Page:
TZ - Time zone environment variable


     The TZ environment variable tells functions such as the  ctime(3)  family
     and  programs like date what the time zone and daylight saving rules are.
     The value of TZ can be in one of three forms:

     The POSIX standardized form shown in the  first  line  of  the  synopsis.
     This form specifies the zone names, offsets from GMT, and daylight saving
     changeover times for at least the current year.

     The second synopsis form is for the BSD  zoneinfo  data  files  found  in
     /usr/lib/zoneinfo.   These  files  contain  all the information needed to
     compute the offsets and daylight saving changeover  times  for  the  past
     years  in  many  different time zones.  Almost all large UNIX systems use
     this info.

     Under Minix-vmd one should always use a POSIX  style  TZ  value  that  is
     valid  this  year.  It is needed at boot time to set the clock.  Once the
     zoneinfo library is available the time functions will first try to use  a
     zoneinfo   file   named   by   the  first  part  of  the  standard  form,
     "zone[-]offset[dst[offset]]".  If that fails then "zone" is  tried.   One
     has  to make sure that the zoneinfo file selected is the correct one.  If
     not then one can either add a link  in  the  zoneinfo  directory  to  the
     correct  file,  or  one can use the third synopsis form, a Minix specific
     new form that gives both a zoneinfo file name and a standard string.

  POSIX standard form

     zone A three or more letter name for the time  zone  in  normal  (winter)

          A signed time telling the offset of the  time  zone  westwards  from
          Greenwich.   The  time  has  the form hh[:mm[:ss]] with a one of two
          digit hour, and optional two digit minutes and seconds.

     dst  The name of the time zone when daylight saving is in effect.  It may
          be  followed  by  an  offset telling how big the clock correction is
          other than the default of 1 hour.

          Specifies the start and end of  the  daylight  saving  period.   The
          start  and  end  fields  indicate on what day the changeover occurs.
          They must be in one of the following formats:

          Jn   The Julian day n (1 <= n <= 365) ignoring leap days, i.e. there
               is no February 29.

          n    The zero-based Julian day (0 <= n <= 365).  Leap days  are  not

               This indicates month m, the n-th occurrence of day d (1 <= m <=
               12,  1  <= n <= 5, 0 <= d <= 6, 0=Sunday).  The 5-th occurrence
               means the last occurrence of that day in a month.  So M4.1.0 is
               the  first  Sunday  in  April,  M9.5.0  is  the  last Sunday in

          The time field indicates the time the changeover occurs on the given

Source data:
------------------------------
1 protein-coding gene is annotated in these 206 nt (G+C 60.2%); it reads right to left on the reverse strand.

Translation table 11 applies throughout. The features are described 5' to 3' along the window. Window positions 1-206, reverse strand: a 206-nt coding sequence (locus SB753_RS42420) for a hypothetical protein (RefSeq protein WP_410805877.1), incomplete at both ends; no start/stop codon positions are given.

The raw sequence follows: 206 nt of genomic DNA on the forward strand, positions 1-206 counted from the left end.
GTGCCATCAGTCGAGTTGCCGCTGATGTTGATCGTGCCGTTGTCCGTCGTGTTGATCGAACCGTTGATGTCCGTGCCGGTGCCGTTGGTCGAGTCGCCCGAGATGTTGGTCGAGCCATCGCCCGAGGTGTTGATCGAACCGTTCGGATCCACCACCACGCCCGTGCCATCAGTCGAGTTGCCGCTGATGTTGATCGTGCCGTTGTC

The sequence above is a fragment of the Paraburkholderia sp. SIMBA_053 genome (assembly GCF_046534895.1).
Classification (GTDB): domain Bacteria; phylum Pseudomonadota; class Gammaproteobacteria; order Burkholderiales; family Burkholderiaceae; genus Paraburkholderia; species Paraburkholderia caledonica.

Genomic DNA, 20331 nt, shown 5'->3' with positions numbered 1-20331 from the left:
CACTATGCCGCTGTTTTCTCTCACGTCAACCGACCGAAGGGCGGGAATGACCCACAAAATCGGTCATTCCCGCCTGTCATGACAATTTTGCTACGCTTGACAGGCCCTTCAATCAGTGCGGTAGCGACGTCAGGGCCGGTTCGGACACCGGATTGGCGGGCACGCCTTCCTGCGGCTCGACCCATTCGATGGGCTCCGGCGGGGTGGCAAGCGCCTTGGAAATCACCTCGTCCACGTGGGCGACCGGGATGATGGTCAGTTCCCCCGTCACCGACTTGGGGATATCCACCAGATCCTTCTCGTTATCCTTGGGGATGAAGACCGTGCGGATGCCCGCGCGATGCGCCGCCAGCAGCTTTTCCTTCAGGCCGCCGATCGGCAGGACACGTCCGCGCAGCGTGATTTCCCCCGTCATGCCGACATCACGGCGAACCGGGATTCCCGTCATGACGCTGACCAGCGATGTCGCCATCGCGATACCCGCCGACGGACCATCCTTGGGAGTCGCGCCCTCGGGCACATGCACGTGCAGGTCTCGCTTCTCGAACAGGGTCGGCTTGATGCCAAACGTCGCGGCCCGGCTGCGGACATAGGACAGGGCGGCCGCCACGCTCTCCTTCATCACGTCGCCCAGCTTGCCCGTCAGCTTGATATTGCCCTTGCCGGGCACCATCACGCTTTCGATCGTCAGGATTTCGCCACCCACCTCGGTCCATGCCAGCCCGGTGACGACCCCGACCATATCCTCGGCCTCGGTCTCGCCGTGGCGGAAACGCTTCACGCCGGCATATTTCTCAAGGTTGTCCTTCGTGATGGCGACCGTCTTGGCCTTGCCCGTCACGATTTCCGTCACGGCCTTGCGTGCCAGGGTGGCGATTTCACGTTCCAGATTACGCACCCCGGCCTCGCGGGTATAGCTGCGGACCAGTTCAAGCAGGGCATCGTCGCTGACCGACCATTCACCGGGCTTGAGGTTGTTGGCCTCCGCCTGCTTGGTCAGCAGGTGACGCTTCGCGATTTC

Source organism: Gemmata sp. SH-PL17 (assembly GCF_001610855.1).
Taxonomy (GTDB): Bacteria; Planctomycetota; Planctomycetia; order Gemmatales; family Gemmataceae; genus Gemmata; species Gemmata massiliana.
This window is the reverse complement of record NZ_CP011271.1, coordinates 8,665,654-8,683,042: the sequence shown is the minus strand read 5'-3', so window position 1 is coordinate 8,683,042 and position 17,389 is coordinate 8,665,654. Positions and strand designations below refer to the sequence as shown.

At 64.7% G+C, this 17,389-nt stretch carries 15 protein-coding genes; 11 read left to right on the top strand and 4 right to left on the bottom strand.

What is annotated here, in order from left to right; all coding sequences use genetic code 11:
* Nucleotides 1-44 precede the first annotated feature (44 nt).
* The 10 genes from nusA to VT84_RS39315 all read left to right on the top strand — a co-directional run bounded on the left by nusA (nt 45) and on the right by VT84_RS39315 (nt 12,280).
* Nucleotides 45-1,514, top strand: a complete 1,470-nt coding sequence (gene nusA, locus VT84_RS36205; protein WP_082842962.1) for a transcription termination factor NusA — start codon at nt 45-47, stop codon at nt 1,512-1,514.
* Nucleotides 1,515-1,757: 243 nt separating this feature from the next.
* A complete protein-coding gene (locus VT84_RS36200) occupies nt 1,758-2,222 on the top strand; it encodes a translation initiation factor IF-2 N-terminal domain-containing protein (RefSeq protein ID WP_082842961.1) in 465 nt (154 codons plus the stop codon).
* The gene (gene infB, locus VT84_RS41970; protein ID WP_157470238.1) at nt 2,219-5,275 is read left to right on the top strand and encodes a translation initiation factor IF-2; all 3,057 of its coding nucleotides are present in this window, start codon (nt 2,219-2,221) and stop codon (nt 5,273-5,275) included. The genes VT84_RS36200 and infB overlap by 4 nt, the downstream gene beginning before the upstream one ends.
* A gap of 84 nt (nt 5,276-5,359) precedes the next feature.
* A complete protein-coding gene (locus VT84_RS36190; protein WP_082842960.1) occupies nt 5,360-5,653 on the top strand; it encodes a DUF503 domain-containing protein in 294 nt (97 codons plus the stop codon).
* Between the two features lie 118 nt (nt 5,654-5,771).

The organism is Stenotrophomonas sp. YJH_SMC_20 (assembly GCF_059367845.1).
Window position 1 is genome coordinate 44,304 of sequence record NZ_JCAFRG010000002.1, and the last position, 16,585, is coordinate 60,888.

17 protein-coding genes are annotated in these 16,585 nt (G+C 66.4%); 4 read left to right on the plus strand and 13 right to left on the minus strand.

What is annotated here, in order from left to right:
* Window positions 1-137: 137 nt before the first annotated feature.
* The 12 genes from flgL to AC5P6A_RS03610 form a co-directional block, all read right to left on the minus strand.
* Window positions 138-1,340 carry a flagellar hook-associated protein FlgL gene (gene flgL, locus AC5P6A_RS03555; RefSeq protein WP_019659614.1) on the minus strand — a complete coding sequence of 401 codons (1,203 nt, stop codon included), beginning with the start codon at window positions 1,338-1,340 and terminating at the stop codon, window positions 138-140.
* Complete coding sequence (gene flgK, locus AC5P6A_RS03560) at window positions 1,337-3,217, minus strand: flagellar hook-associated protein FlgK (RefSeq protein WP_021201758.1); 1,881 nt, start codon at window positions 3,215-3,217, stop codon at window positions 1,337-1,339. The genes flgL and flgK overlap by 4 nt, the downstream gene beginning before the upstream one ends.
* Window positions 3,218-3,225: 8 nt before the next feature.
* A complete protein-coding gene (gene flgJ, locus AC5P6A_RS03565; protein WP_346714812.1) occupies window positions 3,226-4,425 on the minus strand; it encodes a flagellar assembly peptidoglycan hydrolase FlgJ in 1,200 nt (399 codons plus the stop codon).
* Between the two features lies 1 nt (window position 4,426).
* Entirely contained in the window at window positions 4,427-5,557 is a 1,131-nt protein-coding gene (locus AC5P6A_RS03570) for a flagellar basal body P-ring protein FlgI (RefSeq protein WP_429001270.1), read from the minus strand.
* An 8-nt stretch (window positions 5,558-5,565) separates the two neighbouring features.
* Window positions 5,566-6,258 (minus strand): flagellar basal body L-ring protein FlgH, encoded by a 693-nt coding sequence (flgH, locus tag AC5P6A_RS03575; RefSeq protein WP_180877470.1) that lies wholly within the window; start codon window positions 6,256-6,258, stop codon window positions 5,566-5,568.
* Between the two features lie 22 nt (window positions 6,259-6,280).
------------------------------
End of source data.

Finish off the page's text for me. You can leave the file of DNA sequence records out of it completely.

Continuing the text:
Greenwich Mean Time:


     Central European Time, 1 hour east from Greenwich, daylight saving starts
     on  the  last  Sunday  in  March  at  2 AM and ends on the last Sunday in
     October at 3 AM:


     British time, daylight saving starts and ends at the same moment as  CET,
     but in an earlier time zone:


     Note that only a few European and  North-American  time  zone  names  are
     present  in /usr/lib/zoneinfo, so for the above definition one must add a
     link from Europe/London to GMT0BST in the zoneinfo directory.   Otherwise
     one  needs to use the following Minix specific definition to let the time
     library find the zoneinfo file:


     U.S. Eastern Standard Time, 5 hours west from Greenwich, daylight  saving
     starts  on  the first Sunday in April at 2 AM and ends on the last Sunday
     in October at 2 AM:


     It shouldn't surprise you that daylight saving in New Zealand is observed
     in  the  months  opposite  from  the previous examples.  It starts on the
     first Sunday in October at 2 AM and ends on the third Sunday in March  at
     3 AM:


     Using ln Pacific/Auckland NZST-12NZDT in /usr/lib/zoneinfo will allow one
     to use the POSIX standard form.

     The command zdump(8) can be used to check the TZ you are  trying  to  put

          zdump -v 'TZ-string' | more

     First check what the timezone library has to offer, let's try Moscow:

          zdump -v Europe/Moscow | more

     Then test your timezone definition with timezone names that  are  not  in
     the library, e.g.

          zdump -v www-3sss,M3.5.0/2,M10.5.0/3 | more

     to make sure that the definition is correct at boot time.   Next  make  a
     link if necessary and try the proper definition:

          ln Europe/Moscow MOST
          zdump -v MOST-3MOSST,M3.5.0/2,M10.5.0/3 | more

     That definition should be put in /etc/timeinfo.

     The source files used to  create  the  time  zone  library  are  also  in
     /usr/lib/timeinfo in files like "europe", "asia", etc.  They contain lots
     of interesting comments next to the time rules.

     readclock(8), date(1), utime(1), ctime(3), zic(8).

     You may have noticed that many fields are optional.   Do  no  omit  them,
     because  the  defaults are bogus.  If you need daylight saving then fully
     specify the changeovers.

     West is negative, east is positive, ask any sailor.

     Next year's  time  zone  and  daylight  saving  time  are  determined  by

     Kees J. Bot (